Topic:     Travel the World for Free

Guest  Michael Wigge, Author and Challenge Seeker

In 2010, Wigge trekked across 11 countries and 4 continents in 150 days without a cent to his name. Relying solely on his wit, he traveled 25,000 miles across Europe to Antarctica! Join us for a fun, one-of-a-kind travelogue without leaving the comfort of your home, office or car!

During his journey, Michael relied on dumpster diving, taking virtually any job offered, conquering his fears of the unknown and traveling without the safety net of money that so many of us rely on.  As a result, he learned that the world – and the people in it –  is a pretty good place.

He continues to purposefully put himself in challenging environments.

Some people on the chat wondered if Michael, age 37, had a wife and/or children.  He does not.  He did chat via skype with his girlfriend at the time, which helped ease their separation.

Bartering isn’t part of his life much anymore.  He doesn’t live his life-like that anymore, but he does know first hand, what is like to live without money.

What was the funniest experience he had?  In order to visit the Inca ruins of Machu Pichu, Wigge offered to serve as a Sherpa.  However, being a Sherpa without any Sherpa training was not a wise idea.  Wigge pretty much passed out with all of that luggage on his back.  “People had to help me to Machu Pichu,” he says!

What was the most serious experience he had?  “I crossed the US for free.  During the way, I stayed with a homeless person in Albuquerque, NM.   We had to sleep outside.  The water system in the park where we slept goes on at 5:30 am every day and sprays water everywhere!  What a way to wake up!

“For me, it’s only a project. But for Joseph, the homeless man I stayed with, it’s reality.  People’s lives can be really hard and so can their economic situations.”

In Asia, I visited a place called Durabi where bartering is a way of life.  It’s packed everywhere.  It’s the poorest part of Asia.  It was a very different experience.  We don’t see that normally – ten people in a very small hut.  I went in there because I researched it and I wanted to experience it first hand.  I went there to see how people barter for survival.  I met these women who barter plastic goods.  They bartered them for clothing.  Plastic for clothes.  It’s a business that works out them or they wouldn’t have a chance to survive.  Without the plastic, there would be nothing to barter.”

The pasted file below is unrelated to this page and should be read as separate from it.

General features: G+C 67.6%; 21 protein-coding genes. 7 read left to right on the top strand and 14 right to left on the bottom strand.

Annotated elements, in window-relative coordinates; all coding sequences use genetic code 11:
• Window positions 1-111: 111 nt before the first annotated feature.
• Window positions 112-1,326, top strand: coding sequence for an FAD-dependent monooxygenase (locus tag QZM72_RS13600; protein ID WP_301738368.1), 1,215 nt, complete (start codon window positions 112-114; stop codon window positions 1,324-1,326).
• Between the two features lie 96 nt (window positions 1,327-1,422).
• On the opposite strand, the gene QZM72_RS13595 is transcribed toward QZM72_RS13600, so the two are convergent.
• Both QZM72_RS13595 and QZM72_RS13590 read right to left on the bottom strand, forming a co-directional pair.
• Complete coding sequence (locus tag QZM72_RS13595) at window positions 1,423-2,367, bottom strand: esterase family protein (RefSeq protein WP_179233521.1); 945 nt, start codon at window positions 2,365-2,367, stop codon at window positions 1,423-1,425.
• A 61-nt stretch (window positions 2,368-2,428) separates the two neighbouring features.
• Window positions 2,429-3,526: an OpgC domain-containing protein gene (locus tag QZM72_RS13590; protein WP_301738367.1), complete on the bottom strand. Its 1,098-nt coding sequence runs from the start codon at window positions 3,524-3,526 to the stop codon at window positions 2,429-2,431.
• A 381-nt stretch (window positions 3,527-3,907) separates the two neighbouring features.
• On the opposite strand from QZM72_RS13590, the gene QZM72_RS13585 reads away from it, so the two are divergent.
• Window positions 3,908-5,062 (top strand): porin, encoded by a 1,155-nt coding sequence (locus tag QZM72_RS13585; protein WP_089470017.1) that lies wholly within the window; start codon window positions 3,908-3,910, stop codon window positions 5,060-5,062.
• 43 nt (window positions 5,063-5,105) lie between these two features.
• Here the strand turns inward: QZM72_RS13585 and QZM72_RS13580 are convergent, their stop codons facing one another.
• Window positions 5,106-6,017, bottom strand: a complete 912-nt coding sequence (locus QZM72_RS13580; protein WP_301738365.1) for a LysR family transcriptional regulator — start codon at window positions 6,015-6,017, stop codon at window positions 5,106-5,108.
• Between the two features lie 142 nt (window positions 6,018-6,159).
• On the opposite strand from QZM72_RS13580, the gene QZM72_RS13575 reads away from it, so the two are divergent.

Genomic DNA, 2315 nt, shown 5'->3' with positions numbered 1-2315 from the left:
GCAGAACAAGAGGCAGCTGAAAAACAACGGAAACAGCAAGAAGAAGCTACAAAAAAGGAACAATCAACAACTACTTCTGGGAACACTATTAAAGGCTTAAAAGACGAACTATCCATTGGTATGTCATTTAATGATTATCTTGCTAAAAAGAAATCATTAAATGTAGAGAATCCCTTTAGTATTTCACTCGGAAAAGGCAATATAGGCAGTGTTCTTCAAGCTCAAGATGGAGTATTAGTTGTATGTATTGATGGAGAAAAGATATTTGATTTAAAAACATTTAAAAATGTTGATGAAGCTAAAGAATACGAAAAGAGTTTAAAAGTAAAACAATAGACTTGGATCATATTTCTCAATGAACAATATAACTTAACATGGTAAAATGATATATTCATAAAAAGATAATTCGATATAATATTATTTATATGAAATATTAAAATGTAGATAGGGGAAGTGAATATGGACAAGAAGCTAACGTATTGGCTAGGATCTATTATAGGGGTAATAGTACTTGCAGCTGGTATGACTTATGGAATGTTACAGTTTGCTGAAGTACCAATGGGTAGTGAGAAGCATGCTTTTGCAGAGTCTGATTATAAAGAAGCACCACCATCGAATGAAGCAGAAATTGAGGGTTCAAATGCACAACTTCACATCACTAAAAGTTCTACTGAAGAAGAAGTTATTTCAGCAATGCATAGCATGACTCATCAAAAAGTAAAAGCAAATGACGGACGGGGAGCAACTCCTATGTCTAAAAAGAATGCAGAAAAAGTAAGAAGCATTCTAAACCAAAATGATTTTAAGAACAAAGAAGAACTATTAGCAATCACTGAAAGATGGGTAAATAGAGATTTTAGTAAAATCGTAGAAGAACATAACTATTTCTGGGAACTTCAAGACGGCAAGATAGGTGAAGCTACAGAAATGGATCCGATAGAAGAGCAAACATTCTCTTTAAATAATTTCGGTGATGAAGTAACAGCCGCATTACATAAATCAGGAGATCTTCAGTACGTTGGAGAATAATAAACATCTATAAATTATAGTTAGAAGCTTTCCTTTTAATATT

We have a capitalist system.  Sometimes it brings unequal tendencies into the world.

It’s good to look at different possibilities.  The barter system is growing into a popular system (in the west). There are people sharing cars and tools, expensive items.  With the barter system, there’s more take and give and it’s good for everyone, said one person on the chat.

Marilyn and Michael spent a good portion of time discussing bartering.  To be successful, Michael approached each bartering situation with honesty, integrity and vulnerability.  He allowed himself to be goofy, outrageous sometimes and caring.   In the end, Michael found that people really do want to connect and he found threads of connection with each person he bartered with that helped him be successful in his bartering.  Marilyn pointed out that Michael’s currency was his energy and his actions.

Barter systems require trust and connection.

You have to look at what you want.  And then you have to figure out what that person wants or what is of value to him/her.  That’s where you barter.

Don’t be vain/proud.  Be willing to do anything.  Wigge worked as a butler – complete with costume, as a hill pusher and as a sofa.  When he combined services  + entertainment, he was more successful.

When it comes to fear, Michael acknowledged that he was fearful at times prior to and during his journeys.  He had no money.  He had a lot of doubts.  He knew he was entering situations and places where there was conflict.  He knew lots of things could go wrong.  But in the end, he encouraged all of us to “Live your dreams!”  He said, “Fear can be helpful.  The measurement of fear can be subconscious and sometimes that’s helpful, but sometimes that fear also keeps us apart.  To overcome the fear, you have to reflect it and consider why you have the fear and how it’s keeping you back.  Life can be so exciting.”

Below are Guests, People & Resources Referenced During the Show:

Michael Wigge, Guest

Award-winning author, filmmaker and journalist Michael Wigge (pronounced wig-ee) first started as a comedic travel reporter on MTV in Germany, and that’s the last time he ever stayed in one place.

Since then, the world has been his newsroom: from living with the native Yanomami Indian tribe in the Amazon rainforest to fighting Sumo wrestlers in Japan. For the past decade, Wigge has been spinning around the globe reporting and producing in his trademark style: a hybrid of journalism and comedy. Culture is what drives him to travel and meet others and he is fascinated by the similarities and differences that make the world hum.



Book:   How to Travel The World for Free – First Project
Book:  How to Barter for Paradise – Second Project


Chris Rinehart           
Co-Producer/The Breaking Free Show– Online Television

Marilyn Shannon
Coach – Life/Business/Children/Teens/Adults
Host – The Breaking Free Show – Online Television
Superior Court Mediator
Co-founder Women’s Power Networking
Phone:  919-362-7133


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